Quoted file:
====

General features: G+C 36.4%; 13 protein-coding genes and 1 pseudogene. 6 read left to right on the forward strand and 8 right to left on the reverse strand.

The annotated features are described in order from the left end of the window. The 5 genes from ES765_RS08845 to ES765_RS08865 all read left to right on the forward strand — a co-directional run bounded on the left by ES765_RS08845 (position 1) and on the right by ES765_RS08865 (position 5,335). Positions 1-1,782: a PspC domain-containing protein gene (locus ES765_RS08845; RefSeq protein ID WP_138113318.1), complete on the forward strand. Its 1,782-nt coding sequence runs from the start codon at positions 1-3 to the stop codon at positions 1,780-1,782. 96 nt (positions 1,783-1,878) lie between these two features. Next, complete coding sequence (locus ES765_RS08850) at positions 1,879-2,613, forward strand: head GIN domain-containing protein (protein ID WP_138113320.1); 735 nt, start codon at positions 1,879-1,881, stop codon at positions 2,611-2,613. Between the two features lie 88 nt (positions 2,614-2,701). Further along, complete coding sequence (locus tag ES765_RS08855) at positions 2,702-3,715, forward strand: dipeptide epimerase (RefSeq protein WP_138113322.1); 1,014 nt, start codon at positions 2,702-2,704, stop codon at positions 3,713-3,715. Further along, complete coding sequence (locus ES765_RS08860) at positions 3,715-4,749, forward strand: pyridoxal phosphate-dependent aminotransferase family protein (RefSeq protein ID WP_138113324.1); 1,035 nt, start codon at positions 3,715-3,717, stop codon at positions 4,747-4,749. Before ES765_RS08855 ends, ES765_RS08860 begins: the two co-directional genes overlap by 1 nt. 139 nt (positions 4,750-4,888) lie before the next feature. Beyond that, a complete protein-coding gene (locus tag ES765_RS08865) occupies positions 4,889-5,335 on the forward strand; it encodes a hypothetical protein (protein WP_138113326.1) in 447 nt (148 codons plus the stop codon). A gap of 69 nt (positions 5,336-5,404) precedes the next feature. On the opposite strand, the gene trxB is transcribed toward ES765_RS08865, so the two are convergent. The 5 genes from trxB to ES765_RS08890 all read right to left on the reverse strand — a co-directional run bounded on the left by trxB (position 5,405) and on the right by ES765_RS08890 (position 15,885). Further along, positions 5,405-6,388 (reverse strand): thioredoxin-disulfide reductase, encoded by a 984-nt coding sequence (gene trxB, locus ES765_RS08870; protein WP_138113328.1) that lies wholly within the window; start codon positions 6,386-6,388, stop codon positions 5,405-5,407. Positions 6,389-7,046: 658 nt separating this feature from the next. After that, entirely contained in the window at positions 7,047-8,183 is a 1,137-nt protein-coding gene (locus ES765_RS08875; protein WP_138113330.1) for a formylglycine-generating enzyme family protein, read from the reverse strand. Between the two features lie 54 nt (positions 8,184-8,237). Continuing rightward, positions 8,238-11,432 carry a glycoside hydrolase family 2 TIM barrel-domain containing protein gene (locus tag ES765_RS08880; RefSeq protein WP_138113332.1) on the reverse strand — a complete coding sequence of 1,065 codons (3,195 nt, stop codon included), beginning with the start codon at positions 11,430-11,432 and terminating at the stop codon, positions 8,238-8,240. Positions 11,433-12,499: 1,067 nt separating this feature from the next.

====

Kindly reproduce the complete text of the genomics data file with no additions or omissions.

General features: G+C 36.4%; 13 protein-coding genes and 1 pseudogene. 6 read left to right on the forward strand and 8 right to left on the reverse strand.

The annotated features are described in order from the left end of the window. The 5 genes from ES765_RS08845 to ES765_RS08865 all read left to right on the forward strand — a co-directional run bounded on the left by ES765_RS08845 (position 1) and on the right by ES765_RS08865 (position 5,335). Positions 1-1,782: a PspC domain-containing protein gene (locus ES765_RS08845; RefSeq protein ID WP_138113318.1), complete on the forward strand. Its 1,782-nt coding sequence runs from the start codon at positions 1-3 to the stop codon at positions 1,780-1,782. 96 nt (positions 1,783-1,878) lie between these two features. Next, complete coding sequence (locus ES765_RS08850) at positions 1,879-2,613, forward strand: head GIN domain-containing protein (protein ID WP_138113320.1); 735 nt, start codon at positions 1,879-1,881, stop codon at positions 2,611-2,613. Between the two features lie 88 nt (positions 2,614-2,701). Further along, complete coding sequence (locus tag ES765_RS08855) at positions 2,702-3,715, forward strand: dipeptide epimerase (RefSeq protein WP_138113322.1); 1,014 nt, start codon at positions 2,702-2,704, stop codon at positions 3,713-3,715. Further along, complete coding sequence (locus ES765_RS08860) at positions 3,715-4,749, forward strand: pyridoxal phosphate-dependent aminotransferase family protein (RefSeq protein ID WP_138113324.1); 1,035 nt, start codon at positions 3,715-3,717, stop codon at positions 4,747-4,749. Before ES765_RS08855 ends, ES765_RS08860 begins: the two co-directional genes overlap by 1 nt. 139 nt (positions 4,750-4,888) lie before the next feature. Beyond that, a complete protein-coding gene (locus tag ES765_RS08865) occupies positions 4,889-5,335 on the forward strand; it encodes a hypothetical protein (protein WP_138113326.1) in 447 nt (148 codons plus the stop codon). A gap of 69 nt (positions 5,336-5,404) precedes the next feature. On the opposite strand, the gene trxB is transcribed toward ES765_RS08865, so the two are convergent. The 5 genes from trxB to ES765_RS08890 all read right to left on the reverse strand — a co-directional run bounded on the left by trxB (position 5,405) and on the right by ES765_RS08890 (position 15,885). Further along, positions 5,405-6,388 (reverse strand): thioredoxin-disulfide reductase, encoded by a 984-nt coding sequence (gene trxB, locus ES765_RS08870; protein WP_138113328.1) that lies wholly within the window; start codon positions 6,386-6,388, stop codon positions 5,405-5,407. Positions 6,389-7,046: 658 nt separating this feature from the next. After that, entirely contained in the window at positions 7,047-8,183 is a 1,137-nt protein-coding gene (locus ES765_RS08875; protein WP_138113330.1) for a formylglycine-generating enzyme family protein, read from the reverse strand. Between the two features lie 54 nt (positions 8,184-8,237). Continuing rightward, positions 8,238-11,432 carry a glycoside hydrolase family 2 TIM barrel-domain containing protein gene (locus tag ES765_RS08880; RefSeq protein WP_138113332.1) on the reverse strand — a complete coding sequence of 1,065 codons (3,195 nt, stop codon included), beginning with the start codon at positions 11,430-11,432 and terminating at the stop codon, positions 8,238-8,240. Positions 11,433-12,499: 1,067 nt separating this feature from the next.